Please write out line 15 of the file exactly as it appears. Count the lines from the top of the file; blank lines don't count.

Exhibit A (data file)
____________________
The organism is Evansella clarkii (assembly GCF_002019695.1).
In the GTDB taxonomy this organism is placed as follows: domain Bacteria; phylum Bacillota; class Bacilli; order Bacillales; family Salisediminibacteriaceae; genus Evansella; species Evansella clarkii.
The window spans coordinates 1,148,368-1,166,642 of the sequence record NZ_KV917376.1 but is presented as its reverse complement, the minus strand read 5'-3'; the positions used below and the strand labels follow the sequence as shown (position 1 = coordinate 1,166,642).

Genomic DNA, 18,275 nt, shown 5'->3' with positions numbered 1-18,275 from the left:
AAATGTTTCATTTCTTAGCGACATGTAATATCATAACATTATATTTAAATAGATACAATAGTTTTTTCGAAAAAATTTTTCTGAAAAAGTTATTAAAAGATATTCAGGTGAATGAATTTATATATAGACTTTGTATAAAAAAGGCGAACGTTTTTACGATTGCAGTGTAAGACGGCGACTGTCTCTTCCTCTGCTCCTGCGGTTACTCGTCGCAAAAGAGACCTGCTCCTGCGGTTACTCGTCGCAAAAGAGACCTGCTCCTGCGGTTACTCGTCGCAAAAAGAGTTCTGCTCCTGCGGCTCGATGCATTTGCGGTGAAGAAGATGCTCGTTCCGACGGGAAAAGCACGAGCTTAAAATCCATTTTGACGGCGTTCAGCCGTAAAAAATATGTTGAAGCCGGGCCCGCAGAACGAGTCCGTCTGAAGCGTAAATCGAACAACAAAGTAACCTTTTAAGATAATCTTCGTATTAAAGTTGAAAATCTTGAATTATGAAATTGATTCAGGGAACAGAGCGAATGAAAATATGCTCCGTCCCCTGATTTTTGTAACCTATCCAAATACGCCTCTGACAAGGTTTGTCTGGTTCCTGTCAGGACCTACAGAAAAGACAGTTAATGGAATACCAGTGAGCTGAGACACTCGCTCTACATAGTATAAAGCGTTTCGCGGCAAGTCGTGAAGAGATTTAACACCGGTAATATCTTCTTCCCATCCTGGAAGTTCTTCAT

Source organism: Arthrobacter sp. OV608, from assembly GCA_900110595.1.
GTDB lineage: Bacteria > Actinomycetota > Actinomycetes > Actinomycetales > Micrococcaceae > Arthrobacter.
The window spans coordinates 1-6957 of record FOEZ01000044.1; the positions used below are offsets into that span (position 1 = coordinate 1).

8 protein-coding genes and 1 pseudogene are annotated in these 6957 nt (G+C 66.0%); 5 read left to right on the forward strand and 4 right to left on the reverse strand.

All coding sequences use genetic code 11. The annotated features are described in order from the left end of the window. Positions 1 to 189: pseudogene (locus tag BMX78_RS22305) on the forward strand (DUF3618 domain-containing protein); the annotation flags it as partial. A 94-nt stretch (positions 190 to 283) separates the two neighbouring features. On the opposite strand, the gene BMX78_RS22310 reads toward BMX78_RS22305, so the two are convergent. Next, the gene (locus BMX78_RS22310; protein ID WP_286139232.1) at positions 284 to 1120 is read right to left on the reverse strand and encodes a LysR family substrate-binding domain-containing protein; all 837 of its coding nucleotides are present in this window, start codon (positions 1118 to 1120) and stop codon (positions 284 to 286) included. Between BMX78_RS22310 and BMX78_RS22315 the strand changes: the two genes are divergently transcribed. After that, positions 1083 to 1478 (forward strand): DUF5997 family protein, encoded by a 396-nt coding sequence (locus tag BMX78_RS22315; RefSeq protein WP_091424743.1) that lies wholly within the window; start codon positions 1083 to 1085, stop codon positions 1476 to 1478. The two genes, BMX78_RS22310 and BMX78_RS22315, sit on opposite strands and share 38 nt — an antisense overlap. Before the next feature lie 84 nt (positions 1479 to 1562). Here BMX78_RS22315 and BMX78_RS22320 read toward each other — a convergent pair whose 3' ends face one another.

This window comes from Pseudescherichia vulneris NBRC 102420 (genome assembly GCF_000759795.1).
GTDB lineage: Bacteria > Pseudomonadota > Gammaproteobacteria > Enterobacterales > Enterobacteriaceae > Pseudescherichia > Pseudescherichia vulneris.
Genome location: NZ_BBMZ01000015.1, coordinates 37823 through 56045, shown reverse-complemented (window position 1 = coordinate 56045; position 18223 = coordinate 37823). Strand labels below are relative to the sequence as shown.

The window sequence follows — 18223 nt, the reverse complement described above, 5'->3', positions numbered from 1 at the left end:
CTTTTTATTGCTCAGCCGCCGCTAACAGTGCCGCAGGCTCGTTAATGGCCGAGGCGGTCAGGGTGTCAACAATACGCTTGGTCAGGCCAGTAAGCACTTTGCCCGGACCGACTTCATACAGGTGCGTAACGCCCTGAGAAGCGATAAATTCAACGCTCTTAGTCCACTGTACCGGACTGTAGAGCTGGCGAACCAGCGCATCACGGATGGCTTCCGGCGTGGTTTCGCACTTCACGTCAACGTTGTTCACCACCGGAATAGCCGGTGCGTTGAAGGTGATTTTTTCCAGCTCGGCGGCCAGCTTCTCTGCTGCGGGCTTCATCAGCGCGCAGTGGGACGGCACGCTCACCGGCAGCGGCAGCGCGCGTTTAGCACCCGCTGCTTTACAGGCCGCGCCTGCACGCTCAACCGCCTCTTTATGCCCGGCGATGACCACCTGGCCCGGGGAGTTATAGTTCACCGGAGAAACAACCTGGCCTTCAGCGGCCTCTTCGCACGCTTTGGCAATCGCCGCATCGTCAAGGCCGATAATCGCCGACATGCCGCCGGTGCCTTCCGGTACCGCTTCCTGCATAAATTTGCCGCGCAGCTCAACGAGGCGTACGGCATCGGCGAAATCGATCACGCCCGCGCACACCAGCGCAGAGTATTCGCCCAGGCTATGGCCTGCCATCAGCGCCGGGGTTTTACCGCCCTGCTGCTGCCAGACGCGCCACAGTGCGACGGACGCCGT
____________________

CTTTTTATTGCTCAGCCGCCGCTAACAGTGCCGCAGGCTCGTTAATGGCCGAGGCGGTCAGGGTGTCAACAATACGCTTGGTCAGGCCAGTAAGCACTTTGCCCGGACCGACTTCATACAGGTGCGTAACGCCCTGAGAAGCGATAAATTCAACGCTCTTAGTCCACTGTACCGGACTGTAGAGCTGGCGAACCAGCGCATCACGGATGGCTTCCGGCGTGGTTTCGCACTTCACGTCAACGTTGTTCACCACCGGAATAGCCGGTGCGTTGAAGGTGATTTTTTCCAGCTCGGCGGCCAGCTTCTCTGCTGCGGGCTTCATCAGCGCGCAGTGGGACGGCACGCTCACCGGCAGCGGCAGCGCGCGTTTAGCACCCGCTGCTTTACAGGCCGCGCCTGCACGCTCAACCGCCTCTTTATGCCCGGCGATGACCACCTGGCCCGGGGAGTTATAGTTCACCGGAGAAACAACCTGGCCTTCAGCGGCCTCTTCGCACGCTTTGGCAATCGCCGCATCGTCAAGGCCGATAATCGCCGACATGCCGCCGGTGCCTTCCGGTACCGCTTCCTGCATAAATTTGCCGCGCAGCTCAACGAGGCGTACGGCATCGGCGAAATCGATCACGCCCGCGCACACCAGCGCAGAGTATTCGCCCAGGCTATGGCCTGCCATCAGCGCCGGGGTTTTACCGCCCTGCTGCTGCCAGACGCGCCACAGTGCGACGGACGCCGT